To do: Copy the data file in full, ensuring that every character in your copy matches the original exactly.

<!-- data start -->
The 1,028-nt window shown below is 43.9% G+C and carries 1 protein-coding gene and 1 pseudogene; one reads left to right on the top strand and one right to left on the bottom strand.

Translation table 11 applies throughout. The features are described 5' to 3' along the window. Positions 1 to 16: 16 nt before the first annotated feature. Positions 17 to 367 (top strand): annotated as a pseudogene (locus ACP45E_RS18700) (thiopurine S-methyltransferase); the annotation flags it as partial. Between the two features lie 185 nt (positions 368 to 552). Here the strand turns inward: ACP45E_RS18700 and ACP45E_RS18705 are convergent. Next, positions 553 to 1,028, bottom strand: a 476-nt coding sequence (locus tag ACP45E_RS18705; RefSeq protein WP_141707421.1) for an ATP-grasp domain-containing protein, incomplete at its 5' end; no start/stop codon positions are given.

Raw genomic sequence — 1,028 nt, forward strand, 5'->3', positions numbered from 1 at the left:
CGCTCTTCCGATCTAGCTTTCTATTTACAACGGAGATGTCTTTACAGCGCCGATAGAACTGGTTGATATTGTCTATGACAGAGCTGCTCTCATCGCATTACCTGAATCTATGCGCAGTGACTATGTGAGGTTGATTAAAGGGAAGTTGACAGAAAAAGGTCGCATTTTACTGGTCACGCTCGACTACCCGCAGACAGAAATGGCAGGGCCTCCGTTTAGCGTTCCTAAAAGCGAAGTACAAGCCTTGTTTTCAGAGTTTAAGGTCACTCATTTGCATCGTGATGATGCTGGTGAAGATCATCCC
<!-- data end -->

The 1,028-nt window shown below is 43.9% G+C and carries 1 protein-coding gene and 1 pseudogene; one reads left to right on the top strand and one right to left on the bottom strand.

Translation table 11 applies throughout. The features are described 5' to 3' along the window. Positions 1 to 16: 16 nt before the first annotated feature. Positions 17 to 367 (top strand): annotated as a pseudogene (locus ACP45E_RS18700) (thiopurine S-methyltransferase); the annotation flags it as partial. Between the two features lie 185 nt (positions 368 to 552). Here the strand turns inward: ACP45E_RS18700 and ACP45E_RS18705 are convergent. Next, positions 553 to 1,028, bottom strand: a 476-nt coding sequence (locus tag ACP45E_RS18705; RefSeq protein WP_141707421.1) for an ATP-grasp domain-containing protein, incomplete at its 5' end; no start/stop codon positions are given.

Raw genomic sequence — 1,028 nt, forward strand, 5'->3', positions numbered from 1 at the left:
CGCTCTTCCGATCTAGCTTTCTATTTACAACGGAGATGTCTTTACAGCGCCGATAGAACTGGTTGATATTGTCTATGACAGAGCTGCTCTCATCGCATTACCTGAATCTATGCGCAGTGACTATGTGAGGTTGATTAAAGGGAAGTTGACAGAAAAAGGTCGCATTTTACTGGTCACGCTCGACTACCCGCAGACAGAAATGGCAGGGCCTCCGTTTAGCGTTCCTAAAAGCGAAGTACAAGCCTTGTTTTCAGAGTTTAAGGTCACTCATTTGCATCGTGATGATGCTGGTGAAGATCATCCC